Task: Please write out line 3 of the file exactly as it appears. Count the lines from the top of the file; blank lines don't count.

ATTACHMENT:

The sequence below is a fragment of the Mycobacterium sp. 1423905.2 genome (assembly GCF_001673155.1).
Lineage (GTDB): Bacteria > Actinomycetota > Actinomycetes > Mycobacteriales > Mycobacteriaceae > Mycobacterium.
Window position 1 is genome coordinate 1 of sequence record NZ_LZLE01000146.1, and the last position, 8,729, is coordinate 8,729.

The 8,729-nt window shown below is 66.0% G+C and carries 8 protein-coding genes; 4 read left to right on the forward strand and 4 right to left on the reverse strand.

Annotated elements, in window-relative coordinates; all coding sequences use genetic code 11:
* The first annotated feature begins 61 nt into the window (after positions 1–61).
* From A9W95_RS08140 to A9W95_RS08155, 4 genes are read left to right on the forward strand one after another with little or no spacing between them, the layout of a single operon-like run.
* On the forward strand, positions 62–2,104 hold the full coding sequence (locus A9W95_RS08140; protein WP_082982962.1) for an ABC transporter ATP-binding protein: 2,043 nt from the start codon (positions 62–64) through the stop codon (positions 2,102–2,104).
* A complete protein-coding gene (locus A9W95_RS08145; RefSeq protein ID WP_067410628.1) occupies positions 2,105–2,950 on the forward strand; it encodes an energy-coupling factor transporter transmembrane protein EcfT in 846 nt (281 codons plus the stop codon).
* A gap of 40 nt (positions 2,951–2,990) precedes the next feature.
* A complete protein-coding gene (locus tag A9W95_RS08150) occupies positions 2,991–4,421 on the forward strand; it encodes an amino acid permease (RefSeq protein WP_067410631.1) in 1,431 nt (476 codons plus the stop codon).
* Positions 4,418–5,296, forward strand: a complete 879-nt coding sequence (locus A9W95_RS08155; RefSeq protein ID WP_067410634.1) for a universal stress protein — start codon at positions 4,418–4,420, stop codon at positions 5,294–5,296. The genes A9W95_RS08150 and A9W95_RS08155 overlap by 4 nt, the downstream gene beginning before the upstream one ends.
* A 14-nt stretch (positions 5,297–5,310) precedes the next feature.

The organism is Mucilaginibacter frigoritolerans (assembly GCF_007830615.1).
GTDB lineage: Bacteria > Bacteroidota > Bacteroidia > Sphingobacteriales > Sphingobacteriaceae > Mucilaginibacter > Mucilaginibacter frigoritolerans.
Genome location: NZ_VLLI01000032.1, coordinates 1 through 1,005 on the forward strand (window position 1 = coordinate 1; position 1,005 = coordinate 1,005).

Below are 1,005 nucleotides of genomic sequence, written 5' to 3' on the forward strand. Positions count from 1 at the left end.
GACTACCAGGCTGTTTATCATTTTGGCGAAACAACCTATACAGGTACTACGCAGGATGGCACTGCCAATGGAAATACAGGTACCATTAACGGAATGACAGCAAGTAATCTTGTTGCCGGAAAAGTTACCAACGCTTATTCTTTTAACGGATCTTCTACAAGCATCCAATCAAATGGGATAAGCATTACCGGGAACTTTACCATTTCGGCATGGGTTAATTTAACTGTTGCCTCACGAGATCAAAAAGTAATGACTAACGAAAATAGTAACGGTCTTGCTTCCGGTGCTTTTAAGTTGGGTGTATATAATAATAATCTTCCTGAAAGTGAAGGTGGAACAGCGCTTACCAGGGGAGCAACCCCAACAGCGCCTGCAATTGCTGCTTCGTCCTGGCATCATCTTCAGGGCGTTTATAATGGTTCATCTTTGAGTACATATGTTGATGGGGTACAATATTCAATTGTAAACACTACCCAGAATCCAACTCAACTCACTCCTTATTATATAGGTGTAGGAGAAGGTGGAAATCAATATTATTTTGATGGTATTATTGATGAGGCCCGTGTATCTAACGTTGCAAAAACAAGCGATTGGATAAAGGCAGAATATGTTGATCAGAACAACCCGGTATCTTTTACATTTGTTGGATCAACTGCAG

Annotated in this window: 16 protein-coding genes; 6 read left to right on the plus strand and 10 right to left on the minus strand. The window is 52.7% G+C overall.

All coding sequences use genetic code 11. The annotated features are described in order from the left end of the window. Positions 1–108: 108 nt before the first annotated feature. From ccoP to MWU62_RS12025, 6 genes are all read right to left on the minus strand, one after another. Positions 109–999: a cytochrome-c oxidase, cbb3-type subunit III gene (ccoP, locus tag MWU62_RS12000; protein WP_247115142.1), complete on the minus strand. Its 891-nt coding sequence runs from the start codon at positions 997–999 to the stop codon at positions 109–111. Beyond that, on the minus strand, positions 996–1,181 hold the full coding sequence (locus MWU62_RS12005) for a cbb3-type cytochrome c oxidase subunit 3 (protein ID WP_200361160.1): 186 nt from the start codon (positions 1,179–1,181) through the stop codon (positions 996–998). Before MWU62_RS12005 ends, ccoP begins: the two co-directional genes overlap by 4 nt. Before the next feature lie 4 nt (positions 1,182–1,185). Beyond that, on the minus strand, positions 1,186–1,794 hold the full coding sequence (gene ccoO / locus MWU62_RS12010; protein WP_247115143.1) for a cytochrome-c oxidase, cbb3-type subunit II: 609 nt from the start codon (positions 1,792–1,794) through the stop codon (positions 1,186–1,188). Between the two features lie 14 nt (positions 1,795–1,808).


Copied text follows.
Window position 1 is genome coordinate 1 of sequence record NZ_LZLE01000146.1, and the last position, 8,729, is coordinate 8,729.